G7 leaders commit to long term decarbonisation goals

11 June 2015

The heads of state and government from the US, Canada, Italy, France, Germany, Japan, and the UK have called for deep greenhouse gas emissions cuts as part of an effort to decarbonise the global economy over the course of the century and stem the greenhouse gas emissions driving manmade climate change.

A declaration from a two-day Group of Seven (G7) rich countries’ leaders meeting held in Germany’s Elmau valley in the Bavarian Alps from 7-8 June broaches a wide range of economic, security, and development priorities, including among others trade, responsible supply chains, the post-2015 development agenda, as well as climate, energy, and the environment.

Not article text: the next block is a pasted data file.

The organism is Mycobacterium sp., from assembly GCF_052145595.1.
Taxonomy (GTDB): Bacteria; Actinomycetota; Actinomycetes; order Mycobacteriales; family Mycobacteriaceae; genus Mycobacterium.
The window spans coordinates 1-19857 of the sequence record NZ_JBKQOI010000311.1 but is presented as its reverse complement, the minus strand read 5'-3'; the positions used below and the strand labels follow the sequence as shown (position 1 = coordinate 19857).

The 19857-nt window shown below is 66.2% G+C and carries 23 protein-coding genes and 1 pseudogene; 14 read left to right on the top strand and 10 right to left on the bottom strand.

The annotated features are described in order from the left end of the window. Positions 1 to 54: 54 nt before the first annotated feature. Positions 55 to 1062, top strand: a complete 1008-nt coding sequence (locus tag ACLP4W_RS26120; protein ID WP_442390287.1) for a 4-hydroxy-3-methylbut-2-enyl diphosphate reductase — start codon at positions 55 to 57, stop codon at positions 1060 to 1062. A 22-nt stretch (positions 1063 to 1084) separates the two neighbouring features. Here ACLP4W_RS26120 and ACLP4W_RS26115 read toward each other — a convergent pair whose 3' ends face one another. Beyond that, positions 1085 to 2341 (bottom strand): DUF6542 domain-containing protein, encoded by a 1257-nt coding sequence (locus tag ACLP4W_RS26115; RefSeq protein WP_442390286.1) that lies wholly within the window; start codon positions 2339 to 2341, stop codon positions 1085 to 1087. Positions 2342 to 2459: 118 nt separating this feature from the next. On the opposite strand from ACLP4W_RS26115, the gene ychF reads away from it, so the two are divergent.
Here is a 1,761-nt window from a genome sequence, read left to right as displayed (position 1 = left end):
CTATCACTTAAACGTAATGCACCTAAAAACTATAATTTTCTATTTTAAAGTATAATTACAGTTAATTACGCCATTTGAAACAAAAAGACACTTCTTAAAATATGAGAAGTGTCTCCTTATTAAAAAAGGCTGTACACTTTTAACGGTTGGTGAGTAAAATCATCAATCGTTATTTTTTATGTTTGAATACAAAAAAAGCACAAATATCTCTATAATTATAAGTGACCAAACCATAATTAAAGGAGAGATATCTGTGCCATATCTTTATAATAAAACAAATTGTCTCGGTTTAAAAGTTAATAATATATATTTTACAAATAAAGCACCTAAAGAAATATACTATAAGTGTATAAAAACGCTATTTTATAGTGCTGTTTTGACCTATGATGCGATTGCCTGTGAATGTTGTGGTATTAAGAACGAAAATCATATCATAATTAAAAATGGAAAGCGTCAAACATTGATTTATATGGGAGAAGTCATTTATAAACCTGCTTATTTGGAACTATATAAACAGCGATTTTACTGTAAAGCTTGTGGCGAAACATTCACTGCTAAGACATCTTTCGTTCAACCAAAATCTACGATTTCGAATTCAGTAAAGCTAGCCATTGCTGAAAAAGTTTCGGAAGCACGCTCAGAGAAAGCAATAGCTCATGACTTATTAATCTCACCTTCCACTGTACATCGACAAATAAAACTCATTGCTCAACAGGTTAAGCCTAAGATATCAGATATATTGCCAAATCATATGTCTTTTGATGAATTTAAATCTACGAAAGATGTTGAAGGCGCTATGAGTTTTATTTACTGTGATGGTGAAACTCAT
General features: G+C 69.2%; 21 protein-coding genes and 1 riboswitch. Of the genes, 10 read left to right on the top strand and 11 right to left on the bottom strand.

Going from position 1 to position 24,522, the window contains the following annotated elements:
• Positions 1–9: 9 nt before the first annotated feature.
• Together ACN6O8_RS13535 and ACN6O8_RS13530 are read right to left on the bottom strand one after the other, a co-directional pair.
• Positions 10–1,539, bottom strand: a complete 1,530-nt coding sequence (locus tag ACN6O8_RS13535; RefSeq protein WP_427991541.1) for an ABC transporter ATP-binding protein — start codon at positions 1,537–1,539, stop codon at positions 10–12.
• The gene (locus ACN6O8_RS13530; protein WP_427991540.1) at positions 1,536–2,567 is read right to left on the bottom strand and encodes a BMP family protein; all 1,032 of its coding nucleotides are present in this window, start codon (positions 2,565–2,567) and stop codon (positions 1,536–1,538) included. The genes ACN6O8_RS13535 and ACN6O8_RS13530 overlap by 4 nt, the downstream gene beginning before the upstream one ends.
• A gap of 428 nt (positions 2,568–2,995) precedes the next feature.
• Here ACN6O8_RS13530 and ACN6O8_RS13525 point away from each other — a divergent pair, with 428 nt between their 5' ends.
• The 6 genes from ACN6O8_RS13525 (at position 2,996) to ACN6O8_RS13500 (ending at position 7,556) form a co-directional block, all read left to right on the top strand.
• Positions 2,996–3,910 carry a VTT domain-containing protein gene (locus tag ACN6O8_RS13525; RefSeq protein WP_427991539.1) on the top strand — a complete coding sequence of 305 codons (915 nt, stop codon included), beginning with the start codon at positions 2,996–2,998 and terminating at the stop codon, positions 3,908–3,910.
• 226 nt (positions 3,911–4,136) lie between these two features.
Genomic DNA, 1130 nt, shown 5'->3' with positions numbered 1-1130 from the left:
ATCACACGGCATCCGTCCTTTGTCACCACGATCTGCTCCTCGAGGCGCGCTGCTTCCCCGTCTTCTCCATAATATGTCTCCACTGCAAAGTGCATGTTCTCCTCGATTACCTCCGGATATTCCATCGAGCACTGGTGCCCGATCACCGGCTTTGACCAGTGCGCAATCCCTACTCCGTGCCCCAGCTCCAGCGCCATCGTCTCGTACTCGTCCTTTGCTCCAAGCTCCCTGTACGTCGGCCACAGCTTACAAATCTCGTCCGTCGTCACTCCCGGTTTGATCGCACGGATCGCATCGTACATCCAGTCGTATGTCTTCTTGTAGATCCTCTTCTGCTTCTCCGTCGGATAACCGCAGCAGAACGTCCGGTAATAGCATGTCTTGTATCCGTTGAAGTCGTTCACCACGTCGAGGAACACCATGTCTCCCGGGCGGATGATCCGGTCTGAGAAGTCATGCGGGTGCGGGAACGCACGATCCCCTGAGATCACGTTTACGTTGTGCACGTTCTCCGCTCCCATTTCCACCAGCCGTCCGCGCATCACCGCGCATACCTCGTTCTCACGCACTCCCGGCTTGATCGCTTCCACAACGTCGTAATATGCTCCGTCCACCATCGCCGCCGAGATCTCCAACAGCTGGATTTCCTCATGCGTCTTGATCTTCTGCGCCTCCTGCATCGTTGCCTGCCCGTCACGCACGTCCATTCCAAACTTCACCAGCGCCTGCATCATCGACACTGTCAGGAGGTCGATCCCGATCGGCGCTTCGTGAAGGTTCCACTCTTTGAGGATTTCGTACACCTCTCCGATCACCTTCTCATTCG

“We commit to doing our part to achieve a low-carbon global economy in the long term, including developing and deploying innovative technologies striving for a transformation of the energy sectors by 2050,” reads the climate change section in Tuesday’s declaration.  

The declaration supports cutting greenhouse gases at the “upper end” of 40 to 70 percent below 2010 levels by mid-century following recommendations provided last year by UN climate scientists on the level of mitigation required in order to stave off the worst consequences of climate change. (See BioRes, 4 November 2014)

G7 nations are responsible for 19 percent of global emissions.This increases to a share of 30 percent of emissions and 40 percent of global GDP with the inclusion of the full membership of the 28-nation EU bloc.